Peter Ledermann is the president, CEO and chief designer at Soundsmith. Ledermann has decades of experience designing, building, and repairing phono cartridges. Please skip to 20 min for his discussion of jitter

Learn something new every day, eh?

He’s a little long-winded. Takes till about 28 min to show a diagram of the exact same thing I described in my post above.

Got it? If not let me know. There’s another one of the guy who designed the new Onkk Cue turntable talking about the exact same thing.

Lol chakster, easy now.  I don’t  have any plans to get one.  Although I would experiment if the price was right.  ;-)
Cartridge, etc. first.

Thanks yogi for the link, I’ll check it out.   Think I remember hearing that Grado cartridges are a little more lively than most. Is this a valid point? 
Wow yogi, that is a positively gushing review.  Those always make me go hmmm....   Do you have the Grado black 2?
I have the Grado Black 1 that I use as a backup cartridge and it sounds real nice. 75 bucks for that Grado is just a mere bag of shells compared to many of the others in the $100 to $200 budget that you want to spend!
Just wanted to let you know that I thought that your description of the magic of vinyl was so on point. 
Don't give up on your vinyl journey. You’ll get there, and it sounds like you’re well on your way. I would however recommend a new cartridge rather than a vintage or NOS one. Any of the new Grado prestige series like the Black2, a Nagaoka MP-110, Goldring, and Ortofon are good choices. Making sure that your turntable is set up correctly is a necessity, which millercarbon explained very well. Good luck with everything. 
You can still get the shure m97xe but you will pay dearly on ebay. I have one brand new sealed in the box but again you will I'm currently using the shure on my vintage Lenco l90, the one in my profile pic. It's a terrific cartridge and shares many qualities with the v15.  Any how I like my pro ject the classic sb with ortofon quintet red moving coil. Sounds nice to me. I hardly ever hear click and pops, but on rare occasion when I do, it does not bother me in the least. Not sure what the big deal is, even the most expensive of rigs will have some issues now and then with a particular record/ tic & pops, its unavoidable, all you can do is keep it at a bare minimum.some phono stages are better at lessening the degree of the noise than others. To be honest, the affordable musical fidelity lx lps is a fantastic little guy at 299.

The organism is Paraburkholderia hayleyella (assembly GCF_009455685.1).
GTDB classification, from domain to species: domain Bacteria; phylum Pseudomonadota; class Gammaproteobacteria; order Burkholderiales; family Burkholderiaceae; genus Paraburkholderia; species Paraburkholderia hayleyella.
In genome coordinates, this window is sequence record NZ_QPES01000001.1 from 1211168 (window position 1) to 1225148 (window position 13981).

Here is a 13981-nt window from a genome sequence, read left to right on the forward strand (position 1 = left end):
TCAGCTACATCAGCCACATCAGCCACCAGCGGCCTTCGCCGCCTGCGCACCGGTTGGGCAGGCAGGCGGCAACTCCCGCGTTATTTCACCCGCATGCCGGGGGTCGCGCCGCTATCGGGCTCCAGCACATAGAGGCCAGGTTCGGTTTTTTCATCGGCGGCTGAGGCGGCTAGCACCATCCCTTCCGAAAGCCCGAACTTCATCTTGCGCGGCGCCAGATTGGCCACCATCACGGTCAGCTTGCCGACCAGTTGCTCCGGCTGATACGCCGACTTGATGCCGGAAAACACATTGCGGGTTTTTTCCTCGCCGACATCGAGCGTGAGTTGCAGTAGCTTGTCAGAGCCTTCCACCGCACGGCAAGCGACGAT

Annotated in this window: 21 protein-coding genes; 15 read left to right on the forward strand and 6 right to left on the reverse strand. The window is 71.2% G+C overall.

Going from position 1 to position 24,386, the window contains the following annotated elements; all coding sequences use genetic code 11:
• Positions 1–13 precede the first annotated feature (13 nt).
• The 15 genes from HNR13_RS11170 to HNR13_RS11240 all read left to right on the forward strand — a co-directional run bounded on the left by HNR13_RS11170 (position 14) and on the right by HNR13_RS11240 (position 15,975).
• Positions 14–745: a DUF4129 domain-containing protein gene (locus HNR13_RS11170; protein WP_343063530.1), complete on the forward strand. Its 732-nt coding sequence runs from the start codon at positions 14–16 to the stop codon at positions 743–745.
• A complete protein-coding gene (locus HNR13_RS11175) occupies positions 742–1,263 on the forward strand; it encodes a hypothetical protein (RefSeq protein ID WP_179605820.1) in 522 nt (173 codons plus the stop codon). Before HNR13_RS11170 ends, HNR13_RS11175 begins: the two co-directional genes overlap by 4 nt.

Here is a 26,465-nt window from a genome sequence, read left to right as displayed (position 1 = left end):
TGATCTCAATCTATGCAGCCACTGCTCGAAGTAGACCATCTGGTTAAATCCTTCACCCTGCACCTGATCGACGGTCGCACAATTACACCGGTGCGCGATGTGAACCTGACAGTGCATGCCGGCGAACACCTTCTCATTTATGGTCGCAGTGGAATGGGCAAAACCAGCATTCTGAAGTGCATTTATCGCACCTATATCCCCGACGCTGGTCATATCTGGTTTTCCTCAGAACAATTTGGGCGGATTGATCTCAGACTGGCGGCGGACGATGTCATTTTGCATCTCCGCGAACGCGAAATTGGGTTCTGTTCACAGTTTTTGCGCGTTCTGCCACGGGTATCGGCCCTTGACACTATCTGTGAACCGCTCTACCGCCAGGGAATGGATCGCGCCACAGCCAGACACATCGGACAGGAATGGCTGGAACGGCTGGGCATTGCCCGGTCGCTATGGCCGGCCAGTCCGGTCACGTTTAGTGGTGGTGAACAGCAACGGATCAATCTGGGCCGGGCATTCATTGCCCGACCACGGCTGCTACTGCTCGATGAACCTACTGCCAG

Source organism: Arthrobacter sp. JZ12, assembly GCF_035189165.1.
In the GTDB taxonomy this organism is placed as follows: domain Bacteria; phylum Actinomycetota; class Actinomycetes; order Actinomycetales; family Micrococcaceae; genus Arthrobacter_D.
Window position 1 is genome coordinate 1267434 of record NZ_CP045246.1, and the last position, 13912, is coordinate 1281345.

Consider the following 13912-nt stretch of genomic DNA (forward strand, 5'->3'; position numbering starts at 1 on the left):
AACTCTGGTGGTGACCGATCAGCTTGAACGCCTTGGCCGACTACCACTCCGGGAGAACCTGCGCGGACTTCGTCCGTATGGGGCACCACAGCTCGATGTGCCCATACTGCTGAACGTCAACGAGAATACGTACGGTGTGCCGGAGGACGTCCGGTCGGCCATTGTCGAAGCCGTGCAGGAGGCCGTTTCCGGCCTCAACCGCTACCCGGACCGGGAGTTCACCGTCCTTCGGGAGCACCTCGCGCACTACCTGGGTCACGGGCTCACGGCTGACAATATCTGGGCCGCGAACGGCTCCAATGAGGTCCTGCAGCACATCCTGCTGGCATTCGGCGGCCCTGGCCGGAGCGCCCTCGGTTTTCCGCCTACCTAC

To be honest, the occasional pops and ticks have never bothered me at all.
As long as not excessive and constant.

If the music has that magic then they just fade into Oblivion for me.

Even the best setup will suffer from it now and then.
It’s part of the parcel.

Common sense will tell you what is too much I would hope......

Anybody looking for absolutely no surface noise ever... Well there’s always digital.......
None of the mentioned cartridges have a proper stylus profile for correct reproduction of vinyl with less distortion and wider frequency response, those entry level Grado and Nagaoka have an Elliptical or even Conical profiles. The life span of such diamonds is very short (300-500 hrs) compared to Audio-Technica MicroLine that can be used for 1200 hrs or even longer.

Choosing an MM/MI cartridge first thing to check is Stylus Profile and Cantilever material. These things along with cartridge compliance responsible for the sound quality, ultralight mass and rigid cantilever with decent (nude) diamond profile like MicroLine is able to track micro details, deep bass, extended highs... it is all about accuracy.

Changing one entry level cartridge to another entry level cartridge make no sense at all (just waste of money), you will stay on the same low level. You already have entry level Shure cartridge, if you want something much better with huge difference in sound you need a better cartridge with better cantilever and better stylus tip. This is what you can find if you can spend about $400, this must be a serious upgrade.